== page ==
-  val newFileFilter = new PathFilter {
-def accept(path: Path): Boolean = isNewFile(path, currentTime, 
modTimeIgnoreThreshold)
-  }
-  val directoryFilter = new PathFilter {
-override def accept(path: Path): Boolean = 
fs.getFileStatus(path).isDirectory
-  }
-  val directories = fs.globStatus(directoryPath, 
directoryFilter).map(_.getPath)
+  val directories = 
Option(fs.globStatus(directoryPath)).getOrElse(Array.empty[FileStatus])
--- End diff --

Do you need to check for `directories.isEmpty` after this to catch this 
error case earlier?


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[GitHub] spark pull request #14731: [SPARK-17159] [streaming]: optimise check for new...

2017-01-07 Thread srowen
Github user srowen commented on a diff in the pull request:

https://github.com/apache/spark/pull/14731#discussion_r95058662
  
--- Diff: docs/streaming-programming-guide.md ---
@@ -630,35 +630,106 @@ which creates a DStream from text
 data received over a TCP socket connection. Besides sockets, the 
StreamingContext API provides
 methods for creating DStreams from files as input sources.
 
-- **File Streams:** For reading data from files on any file system 
compatible with the HDFS API (that is, HDFS, S3, NFS, etc.), a DStream can be 
created as:
+ File Streams
+{:.no_toc}
+
+For reading data from files on any file system compatible with the HDFS 
API (that is, HDFS, S3, NFS, etc.), a DStream can be created as
+via `StreamingContext.fileStream[KeyClass, ValueClass, InputFormatClass]`.
+
+File streams do not require running a receiver, hence does not require 
allocating cores.
 
-
-
-streamingContext.fileStream[KeyClass, ValueClass, 
InputFormatClass](dataDirectory)
-
-
-   streamingContext.fileStream(dataDirectory);
-
-
-   streamingContext.textFileStream(dataDirectory)
-
-
+For simple text files, the easiest method is 
`StreamingContext.textFileStream(dataDirectory)`. 
 
-   Spark Streaming will monitor the directory `dataDirectory` and process 
any files created in that directory (files written in nested directories not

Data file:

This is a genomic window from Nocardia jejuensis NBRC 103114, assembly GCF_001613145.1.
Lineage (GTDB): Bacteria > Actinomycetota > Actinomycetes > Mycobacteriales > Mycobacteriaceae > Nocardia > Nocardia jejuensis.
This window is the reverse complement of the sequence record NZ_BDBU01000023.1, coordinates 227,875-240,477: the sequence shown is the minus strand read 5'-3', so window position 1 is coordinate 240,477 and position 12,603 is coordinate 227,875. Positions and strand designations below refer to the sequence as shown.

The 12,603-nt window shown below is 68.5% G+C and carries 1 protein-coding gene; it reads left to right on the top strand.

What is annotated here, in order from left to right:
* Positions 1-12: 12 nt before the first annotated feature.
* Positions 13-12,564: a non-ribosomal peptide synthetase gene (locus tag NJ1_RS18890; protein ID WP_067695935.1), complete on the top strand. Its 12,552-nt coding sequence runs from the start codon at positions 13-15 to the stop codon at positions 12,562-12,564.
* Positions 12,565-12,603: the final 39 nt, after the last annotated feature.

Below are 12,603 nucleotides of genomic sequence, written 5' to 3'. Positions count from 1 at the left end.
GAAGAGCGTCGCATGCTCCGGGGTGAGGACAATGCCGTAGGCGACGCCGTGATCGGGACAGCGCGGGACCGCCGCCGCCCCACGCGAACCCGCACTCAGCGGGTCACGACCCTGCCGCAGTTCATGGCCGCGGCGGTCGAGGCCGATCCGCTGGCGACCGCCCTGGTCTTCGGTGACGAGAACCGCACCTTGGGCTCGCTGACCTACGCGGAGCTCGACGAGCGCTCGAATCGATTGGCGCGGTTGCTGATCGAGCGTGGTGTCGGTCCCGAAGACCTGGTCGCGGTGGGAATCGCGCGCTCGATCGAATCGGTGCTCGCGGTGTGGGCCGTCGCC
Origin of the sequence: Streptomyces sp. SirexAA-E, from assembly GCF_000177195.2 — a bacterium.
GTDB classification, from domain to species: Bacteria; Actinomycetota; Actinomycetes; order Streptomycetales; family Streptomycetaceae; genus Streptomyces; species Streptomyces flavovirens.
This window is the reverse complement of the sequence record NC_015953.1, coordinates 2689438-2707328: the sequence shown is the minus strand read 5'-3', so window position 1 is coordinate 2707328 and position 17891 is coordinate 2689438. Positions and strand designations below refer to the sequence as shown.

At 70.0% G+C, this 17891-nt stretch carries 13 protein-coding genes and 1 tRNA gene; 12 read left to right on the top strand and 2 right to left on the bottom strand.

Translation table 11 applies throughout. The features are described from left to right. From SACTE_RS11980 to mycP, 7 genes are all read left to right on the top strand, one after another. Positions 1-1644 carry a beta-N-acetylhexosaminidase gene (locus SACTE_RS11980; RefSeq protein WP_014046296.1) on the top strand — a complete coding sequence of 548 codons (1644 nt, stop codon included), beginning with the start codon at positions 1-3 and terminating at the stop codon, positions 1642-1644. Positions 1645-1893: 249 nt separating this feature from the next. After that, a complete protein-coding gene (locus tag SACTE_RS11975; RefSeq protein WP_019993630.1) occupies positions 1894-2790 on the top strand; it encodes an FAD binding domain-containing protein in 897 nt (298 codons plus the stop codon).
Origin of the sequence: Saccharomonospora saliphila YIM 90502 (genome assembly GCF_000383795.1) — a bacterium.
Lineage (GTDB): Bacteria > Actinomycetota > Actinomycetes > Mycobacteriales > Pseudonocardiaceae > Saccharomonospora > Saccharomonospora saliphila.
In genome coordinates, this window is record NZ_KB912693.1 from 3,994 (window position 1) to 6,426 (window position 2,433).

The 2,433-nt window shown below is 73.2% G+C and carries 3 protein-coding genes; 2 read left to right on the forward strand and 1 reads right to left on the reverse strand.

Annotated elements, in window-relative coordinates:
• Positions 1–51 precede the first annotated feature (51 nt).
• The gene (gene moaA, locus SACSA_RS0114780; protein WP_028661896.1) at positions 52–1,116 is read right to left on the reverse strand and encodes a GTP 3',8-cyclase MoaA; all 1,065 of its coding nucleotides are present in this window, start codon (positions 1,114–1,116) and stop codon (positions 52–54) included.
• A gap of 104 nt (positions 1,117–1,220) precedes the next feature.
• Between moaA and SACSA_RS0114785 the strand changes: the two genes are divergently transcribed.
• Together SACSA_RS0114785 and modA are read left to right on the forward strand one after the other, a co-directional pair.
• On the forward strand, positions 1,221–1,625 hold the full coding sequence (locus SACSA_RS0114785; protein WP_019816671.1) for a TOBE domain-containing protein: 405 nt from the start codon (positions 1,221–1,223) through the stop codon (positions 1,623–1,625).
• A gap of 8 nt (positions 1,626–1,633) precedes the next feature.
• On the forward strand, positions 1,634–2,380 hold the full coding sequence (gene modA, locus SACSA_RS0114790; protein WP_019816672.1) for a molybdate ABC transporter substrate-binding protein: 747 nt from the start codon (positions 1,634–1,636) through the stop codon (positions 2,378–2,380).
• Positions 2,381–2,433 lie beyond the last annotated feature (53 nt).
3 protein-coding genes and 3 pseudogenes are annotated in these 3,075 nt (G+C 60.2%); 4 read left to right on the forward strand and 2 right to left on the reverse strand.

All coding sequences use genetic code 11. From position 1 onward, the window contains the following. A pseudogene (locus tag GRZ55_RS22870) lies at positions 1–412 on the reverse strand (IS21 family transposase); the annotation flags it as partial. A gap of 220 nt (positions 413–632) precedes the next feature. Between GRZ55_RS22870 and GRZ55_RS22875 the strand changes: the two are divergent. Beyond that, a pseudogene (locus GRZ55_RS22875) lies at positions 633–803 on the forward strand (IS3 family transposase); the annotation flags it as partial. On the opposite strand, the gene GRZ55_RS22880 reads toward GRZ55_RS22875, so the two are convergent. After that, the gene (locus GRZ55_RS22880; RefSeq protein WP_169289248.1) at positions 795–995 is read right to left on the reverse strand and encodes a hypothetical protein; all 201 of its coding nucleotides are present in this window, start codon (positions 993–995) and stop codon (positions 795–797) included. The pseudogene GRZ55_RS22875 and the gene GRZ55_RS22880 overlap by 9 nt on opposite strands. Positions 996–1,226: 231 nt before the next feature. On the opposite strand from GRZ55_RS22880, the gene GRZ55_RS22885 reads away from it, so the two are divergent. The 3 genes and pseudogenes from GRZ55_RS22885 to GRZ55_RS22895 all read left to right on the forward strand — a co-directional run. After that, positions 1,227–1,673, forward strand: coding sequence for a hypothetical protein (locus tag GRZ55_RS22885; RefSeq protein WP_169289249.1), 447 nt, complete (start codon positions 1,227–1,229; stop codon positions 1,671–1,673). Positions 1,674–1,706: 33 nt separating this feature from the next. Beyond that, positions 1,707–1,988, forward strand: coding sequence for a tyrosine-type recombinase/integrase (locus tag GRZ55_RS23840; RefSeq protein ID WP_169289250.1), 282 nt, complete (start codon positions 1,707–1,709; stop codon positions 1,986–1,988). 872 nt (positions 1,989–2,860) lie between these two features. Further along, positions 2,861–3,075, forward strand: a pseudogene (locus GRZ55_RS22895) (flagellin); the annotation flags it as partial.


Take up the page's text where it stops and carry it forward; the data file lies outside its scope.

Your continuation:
supported). Note that
+
+
 
- + The files must have the same data format.
- + The files must be created in the `dataDirectory` by atomically 
*moving* or *renaming* them into
- the data directory.
- + Once moved, the files must not be changed. So if the files are 
being continuously appended, the new data will not be read.
+{% highlight scala %}
+streamingContext.fileStream[KeyClass, ValueClass, 
InputFormatClass](dataDirectory)
+{% endhighlight %}
+For text files
+
+{% highlight scala %}
+streamingContext.textFileStream(dataDirectory)
+{% endhighlight %}
+
 
-   For simple text files, there is an easier method 
`streamingContext.textFileStream(dataDirectory)`. And file streams do not 
require running a receiver, hence does not require allocating cores.
+
+{% highlight java %}
+streamingContext.fileStream(dataDirectory);
+{% endhighlight %}
+For text files
 
-   Python API 
`fileStream` is not available in the Python API, only  `textFileStream` is  
   available.
+{% highlight java %}
+streamingContext.textFileStream(dataDirectory);
+{% endhighlight %}
+
 
-- **Streams based on Custom Receivers:** DStreams can be created with data 
streams received through custom receivers. See the [Custom Receiver
+
+`fileStream` is not available in the Python API; only `textFileStream` is 
available.
+{% highlight python %}
+streamingContext.textFileStream(dataDirectory)
+{% endhighlight %}
+
+
+
+
+# How Directories are Monitored
+{:.no_toc}
+
+Spark Streaming will monitor the directory `dataDirectory` and process any 
files created in that directory.
+
+   * A simple directory can be monitored, such as 
`hdfs://namenode:8040/logs/`.
+ All files directly under such a path will be processed as they are 
discovered.
+   + A [POSIX glob 
pattern](http://pubs.opengroup.org/onlinepubs/009695399/utilities/xcu_chap02.html#tag_02_13_02)
 can be supplied, such as